We assessed glucose metabolism status, eGFR, smoking behavior, total-to-HDL cholesterol ratio, triglyceride levels, lipid-modifying medication, office or 24 h average ambulatory systolic blood pressure, antihypertensive medication, waist-to-hip ratio, alcohol consumption and educational level as described previously26, 35, 36.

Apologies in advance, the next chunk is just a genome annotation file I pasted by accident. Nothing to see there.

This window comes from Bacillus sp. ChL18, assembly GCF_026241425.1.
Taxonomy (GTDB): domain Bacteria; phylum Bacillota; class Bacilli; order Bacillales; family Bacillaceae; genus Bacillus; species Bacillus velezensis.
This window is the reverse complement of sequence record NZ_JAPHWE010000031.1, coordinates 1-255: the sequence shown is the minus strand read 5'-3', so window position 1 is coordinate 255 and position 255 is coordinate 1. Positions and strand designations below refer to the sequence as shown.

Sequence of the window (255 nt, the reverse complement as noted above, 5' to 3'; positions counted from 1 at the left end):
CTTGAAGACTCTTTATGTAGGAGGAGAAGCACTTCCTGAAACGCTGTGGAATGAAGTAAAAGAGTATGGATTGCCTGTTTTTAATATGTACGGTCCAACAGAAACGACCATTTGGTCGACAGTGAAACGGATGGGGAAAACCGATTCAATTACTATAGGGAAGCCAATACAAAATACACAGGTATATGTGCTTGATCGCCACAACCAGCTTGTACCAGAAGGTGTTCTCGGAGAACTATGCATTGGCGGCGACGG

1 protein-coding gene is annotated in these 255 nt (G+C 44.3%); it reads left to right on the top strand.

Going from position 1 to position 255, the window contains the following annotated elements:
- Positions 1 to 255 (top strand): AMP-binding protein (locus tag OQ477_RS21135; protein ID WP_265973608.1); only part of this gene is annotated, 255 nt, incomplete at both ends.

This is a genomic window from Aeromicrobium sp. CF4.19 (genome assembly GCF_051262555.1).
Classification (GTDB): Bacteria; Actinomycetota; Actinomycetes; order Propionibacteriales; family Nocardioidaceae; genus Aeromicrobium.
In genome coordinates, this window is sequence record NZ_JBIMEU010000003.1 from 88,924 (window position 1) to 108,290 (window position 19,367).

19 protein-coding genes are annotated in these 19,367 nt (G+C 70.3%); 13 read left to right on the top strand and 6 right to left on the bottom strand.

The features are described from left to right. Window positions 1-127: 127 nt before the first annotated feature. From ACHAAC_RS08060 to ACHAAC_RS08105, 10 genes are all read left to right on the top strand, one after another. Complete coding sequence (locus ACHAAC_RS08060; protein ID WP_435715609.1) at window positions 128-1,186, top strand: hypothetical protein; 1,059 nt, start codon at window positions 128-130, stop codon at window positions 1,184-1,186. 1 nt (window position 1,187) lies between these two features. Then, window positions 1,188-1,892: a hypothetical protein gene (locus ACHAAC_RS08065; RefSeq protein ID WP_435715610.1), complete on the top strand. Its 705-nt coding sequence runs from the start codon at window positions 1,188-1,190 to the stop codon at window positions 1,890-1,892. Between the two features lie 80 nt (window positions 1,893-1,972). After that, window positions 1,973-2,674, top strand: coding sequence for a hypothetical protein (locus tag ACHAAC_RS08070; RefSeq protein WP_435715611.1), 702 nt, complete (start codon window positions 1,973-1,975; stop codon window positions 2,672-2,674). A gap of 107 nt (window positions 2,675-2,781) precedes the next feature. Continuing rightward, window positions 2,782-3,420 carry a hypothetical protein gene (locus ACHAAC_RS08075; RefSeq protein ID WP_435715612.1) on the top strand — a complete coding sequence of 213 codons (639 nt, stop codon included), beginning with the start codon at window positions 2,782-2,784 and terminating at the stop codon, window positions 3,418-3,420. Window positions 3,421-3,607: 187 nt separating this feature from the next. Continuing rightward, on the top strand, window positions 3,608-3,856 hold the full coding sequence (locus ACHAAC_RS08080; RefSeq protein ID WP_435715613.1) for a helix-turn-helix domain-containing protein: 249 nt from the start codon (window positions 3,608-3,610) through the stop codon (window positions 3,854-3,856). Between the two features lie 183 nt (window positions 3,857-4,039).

Continuous variables were expressed as mean and standard deviation (SD), or median and interquartile range (IQR) for non-Gaussian distributions. Categorical data were reported as n (%). The correlation between natural log-transformed (ln) hs-cTnI and ln hs-cTnT was assessed by Pearson’s correlation test. Cohen’s kappa (κ) was used to assess the concordance between the hs-cTnI and hs-cTnT assays, and the 95% confidence interval (CI) around κ was calculated using bias-corrected accelerated bootstrapping (resampling with replacement: 5000 bootstrap replicates). Multivariable logistic regression analyses were conducted to quantify the associations between both troponins and ECG changes indicative of cardiac abnormalities. In the primary analyses, the ECG abnormality categories “possible” and “unlikely” were combined into a single reference category. To allow for a direct comparison of troponin I and T, the independent variables hs-cTnI and hs-cTnT were tested separately in the statistical models as described below. The hs-cTn values below the LoB were set equal to the LoB value (hs-cTnI, 0.9 ng/L: hs-cTnT, 3 ng/L)/2. For hs-cTnI a LoB value of 0.9 ng/L was chosen to obtain similar proportions for troponin I and T of participants with values above the LoB. Accordingly, hs-cTnI and hs-cTnT were natural log-transformed and examined per 1-SD increase in the regression model. The independent variables (hs-cTnI, hs-cTnT) were analyzed in four different models with sequential adjustment for potential confounders; model 1: crude model; model 2: model 1+ sex, age, glucose metabolism status; model 3: model 2+ eGFR; model 4A: model 3+ smoking behavior, total-to-HDL cholesterol ratio, triglyceride levels, lipid-modifying medication, office systolic blood pressure, antihypertensive medication, waist-to-hip ratio, alcohol consumption, educational level; model 4B: model 4A with replacement of office systolic blood pressure by 24 h average ambulatory systolic blood pressure. Because of the design of The Maastricht Study, we tested for interaction between hs-cTn and glucose metabolism status. Interaction was considered significant when the p value (p interaction ) of the interaction term was <0.10. No significant interaction was found for glucose metabolism status and all analyses were, therefore, conducted unstratified. In secondary analyses, we set the hs-cTn values below LoD, 20% CV, 10% CV and LoQ equally to these lower limits of measurements. Furthermore, to allow for a more liberal definition of ECG changes indicative of cardiac abnormalities, “possible” and “probable” were combined as one outcome category and compared with the reference category “unlikely”. All statistical analyses were performed using SPSS for windows 23.0 (IBM Corp., Armonk, NY, USA).